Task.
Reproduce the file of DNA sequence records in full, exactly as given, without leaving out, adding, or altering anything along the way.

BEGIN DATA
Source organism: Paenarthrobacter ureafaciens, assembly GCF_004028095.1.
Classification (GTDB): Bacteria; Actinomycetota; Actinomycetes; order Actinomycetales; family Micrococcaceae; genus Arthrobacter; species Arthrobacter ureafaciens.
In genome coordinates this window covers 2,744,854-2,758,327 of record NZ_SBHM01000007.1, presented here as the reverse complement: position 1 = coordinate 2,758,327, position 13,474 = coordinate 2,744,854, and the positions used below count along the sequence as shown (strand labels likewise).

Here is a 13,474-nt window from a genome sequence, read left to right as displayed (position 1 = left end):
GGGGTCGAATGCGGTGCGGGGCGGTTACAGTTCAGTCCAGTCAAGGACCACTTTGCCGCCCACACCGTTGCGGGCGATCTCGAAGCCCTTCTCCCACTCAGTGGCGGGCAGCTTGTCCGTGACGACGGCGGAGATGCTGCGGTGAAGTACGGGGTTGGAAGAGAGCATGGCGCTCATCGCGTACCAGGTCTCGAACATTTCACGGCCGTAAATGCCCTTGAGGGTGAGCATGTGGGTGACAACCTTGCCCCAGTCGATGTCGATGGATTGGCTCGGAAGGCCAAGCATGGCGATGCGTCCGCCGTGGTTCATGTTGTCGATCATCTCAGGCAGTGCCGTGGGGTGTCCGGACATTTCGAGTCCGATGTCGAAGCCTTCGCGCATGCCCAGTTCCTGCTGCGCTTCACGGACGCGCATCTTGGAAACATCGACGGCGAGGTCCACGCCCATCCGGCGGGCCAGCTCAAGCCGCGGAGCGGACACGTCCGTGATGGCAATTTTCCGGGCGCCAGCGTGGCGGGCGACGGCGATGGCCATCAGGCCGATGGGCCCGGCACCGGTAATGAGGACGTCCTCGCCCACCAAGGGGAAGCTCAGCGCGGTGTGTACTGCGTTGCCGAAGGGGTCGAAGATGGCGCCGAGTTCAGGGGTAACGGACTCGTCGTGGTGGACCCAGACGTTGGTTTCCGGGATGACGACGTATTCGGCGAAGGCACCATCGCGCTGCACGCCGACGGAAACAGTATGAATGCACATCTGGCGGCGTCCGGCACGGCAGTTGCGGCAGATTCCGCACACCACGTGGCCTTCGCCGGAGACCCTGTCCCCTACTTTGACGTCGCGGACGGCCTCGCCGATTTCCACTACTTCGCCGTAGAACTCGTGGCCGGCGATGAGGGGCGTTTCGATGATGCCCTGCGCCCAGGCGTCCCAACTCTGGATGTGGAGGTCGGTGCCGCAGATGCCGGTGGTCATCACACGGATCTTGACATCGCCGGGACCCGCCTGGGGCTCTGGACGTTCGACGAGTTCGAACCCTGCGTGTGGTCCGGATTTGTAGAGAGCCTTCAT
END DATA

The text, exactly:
Source organism: Paenarthrobacter ureafaciens, assembly GCF_004028095.1.
Classification (GTDB): Bacteria; Actinomycetota; Actinomycetes; order Actinomycetales; family Micrococcaceae; genus Arthrobacter; species Arthrobacter ureafaciens.
In genome coordinates this window covers 2,744,854-2,758,327 of record NZ_SBHM01000007.1, presented here as the reverse complement: position 1 = coordinate 2,758,327, position 13,474 = coordinate 2,744,854, and the positions used below count along the sequence as shown (strand labels likewise).

Here is a 13,474-nt window from a genome sequence, read left to right as displayed (position 1 = left end):
GGGGTCGAATGCGGTGCGGGGCGGTTACAGTTCAGTCCAGTCAAGGACCACTTTGCCGCCCACACCGTTGCGGGCGATCTCGAAGCCCTTCTCCCACTCAGTGGCGGGCAGCTTGTCCGTGACGACGGCGGAGATGCTGCGGTGAAGTACGGGGTTGGAAGAGAGCATGGCGCTCATCGCGTACCAGGTCTCGAACATTTCACGGCCGTAAATGCCCTTGAGGGTGAGCATGTGGGTGACAACCTTGCCCCAGTCGATGTCGATGGATTGGCTCGGAAGGCCAAGCATGGCGATGCGTCCGCCGTGGTTCATGTTGTCGATCATCTCAGGCAGTGCCGTGGGGTGTCCGGACATTTCGAGTCCGATGTCGAAGCCTTCGCGCATGCCCAGTTCCTGCTGCGCTTCACGGACGCGCATCTTGGAAACATCGACGGCGAGGTCCACGCCCATCCGGCGGGCCAGCTCAAGCCGCGGAGCGGACACGTCCGTGATGGCAATTTTCCGGGCGCCAGCGTGGCGGGCGACGGCGATGGCCATCAGGCCGATGGGCCCGGCACCGGTAATGAGGACGTCCTCGCCCACCAAGGGGAAGCTCAGCGCGGTGTGTACTGCGTTGCCGAAGGGGTCGAAGATGGCGCCGAGTTCAGGGGTAACGGACTCGTCGTGGTGGACCCAGACGTTGGTTTCCGGGATGACGACGTATTCGGCGAAGGCACCATCGCGCTGCACGCCGACGGAAACAGTATGAATGCACATCTGGCGGCGTCCGGCACGGCAGTTGCGGCAGATTCCGCACACCACGTGGCCTTCGCCGGAGACCCTGTCCCCTACTTTGACGTCGCGGACGGCCTCGCCGATTTCCACTACTTCGCCGTAGAACTCGTGGCCGGCGATGAGGGGCGTTTCGATGATGCCCTGCGCCCAGGCGTCCCAACTCTGGATGTGGAGGTCGGTGCCGCAGATGCCGGTGGTCATCACACGGATCTTGACATCGCCGGGACCCGCCTGGGGCTCTGGACGTTCGACGAGTTCGAACCCTGCGTGTGGTCCGGATTTGTAGAGAGCCTTCAT